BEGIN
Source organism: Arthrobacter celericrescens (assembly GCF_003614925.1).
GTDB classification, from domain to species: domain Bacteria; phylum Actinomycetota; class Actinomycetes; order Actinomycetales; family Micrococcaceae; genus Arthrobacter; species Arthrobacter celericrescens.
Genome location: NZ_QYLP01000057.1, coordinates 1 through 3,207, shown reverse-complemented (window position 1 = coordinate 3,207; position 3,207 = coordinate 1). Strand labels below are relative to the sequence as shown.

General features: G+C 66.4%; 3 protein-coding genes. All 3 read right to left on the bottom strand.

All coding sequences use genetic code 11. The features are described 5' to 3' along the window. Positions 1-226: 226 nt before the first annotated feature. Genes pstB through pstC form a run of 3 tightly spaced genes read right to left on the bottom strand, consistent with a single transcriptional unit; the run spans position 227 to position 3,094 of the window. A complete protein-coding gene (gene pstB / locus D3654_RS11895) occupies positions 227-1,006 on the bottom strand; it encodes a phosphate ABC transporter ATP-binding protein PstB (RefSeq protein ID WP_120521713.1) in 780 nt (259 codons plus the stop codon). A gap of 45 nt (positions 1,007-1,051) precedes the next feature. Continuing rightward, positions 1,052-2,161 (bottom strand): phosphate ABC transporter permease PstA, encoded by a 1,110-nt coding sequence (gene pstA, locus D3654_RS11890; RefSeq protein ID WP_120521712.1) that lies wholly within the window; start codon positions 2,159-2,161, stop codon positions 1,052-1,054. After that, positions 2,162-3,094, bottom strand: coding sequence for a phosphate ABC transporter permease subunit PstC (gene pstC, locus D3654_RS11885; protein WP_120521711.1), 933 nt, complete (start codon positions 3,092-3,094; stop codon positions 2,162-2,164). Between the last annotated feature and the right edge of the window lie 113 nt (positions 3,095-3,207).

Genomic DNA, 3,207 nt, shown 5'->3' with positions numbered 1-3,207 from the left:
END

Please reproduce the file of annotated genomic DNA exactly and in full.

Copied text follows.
Source organism: Arthrobacter celericrescens (assembly GCF_003614925.1).
GTDB classification, from domain to species: domain Bacteria; phylum Actinomycetota; class Actinomycetes; order Actinomycetales; family Micrococcaceae; genus Arthrobacter; species Arthrobacter celericrescens.
Genome location: NZ_QYLP01000057.1, coordinates 1 through 3,207, shown reverse-complemented (window position 1 = coordinate 3,207; position 3,207 = coordinate 1). Strand labels below are relative to the sequence as shown.

General features: G+C 66.4%; 3 protein-coding genes. All 3 read right to left on the bottom strand.

All coding sequences use genetic code 11. The features are described 5' to 3' along the window. Positions 1-226: 226 nt before the first annotated feature. Genes pstB through pstC form a run of 3 tightly spaced genes read right to left on the bottom strand, consistent with a single transcriptional unit; the run spans position 227 to position 3,094 of the window. A complete protein-coding gene (gene pstB / locus D3654_RS11895) occupies positions 227-1,006 on the bottom strand; it encodes a phosphate ABC transporter ATP-binding protein PstB (RefSeq protein ID WP_120521713.1) in 780 nt (259 codons plus the stop codon). A gap of 45 nt (positions 1,007-1,051) precedes the next feature. Continuing rightward, positions 1,052-2,161 (bottom strand): phosphate ABC transporter permease PstA, encoded by a 1,110-nt coding sequence (gene pstA, locus D3654_RS11890; RefSeq protein ID WP_120521712.1) that lies wholly within the window; start codon positions 2,159-2,161, stop codon positions 1,052-1,054. After that, positions 2,162-3,094, bottom strand: coding sequence for a phosphate ABC transporter permease subunit PstC (gene pstC, locus D3654_RS11885; protein WP_120521711.1), 933 nt, complete (start codon positions 3,092-3,094; stop codon positions 2,162-2,164). Between the last annotated feature and the right edge of the window lie 113 nt (positions 3,095-3,207).

Genomic DNA, 3,207 nt, shown 5'->3' with positions numbered 1-3,207 from the left: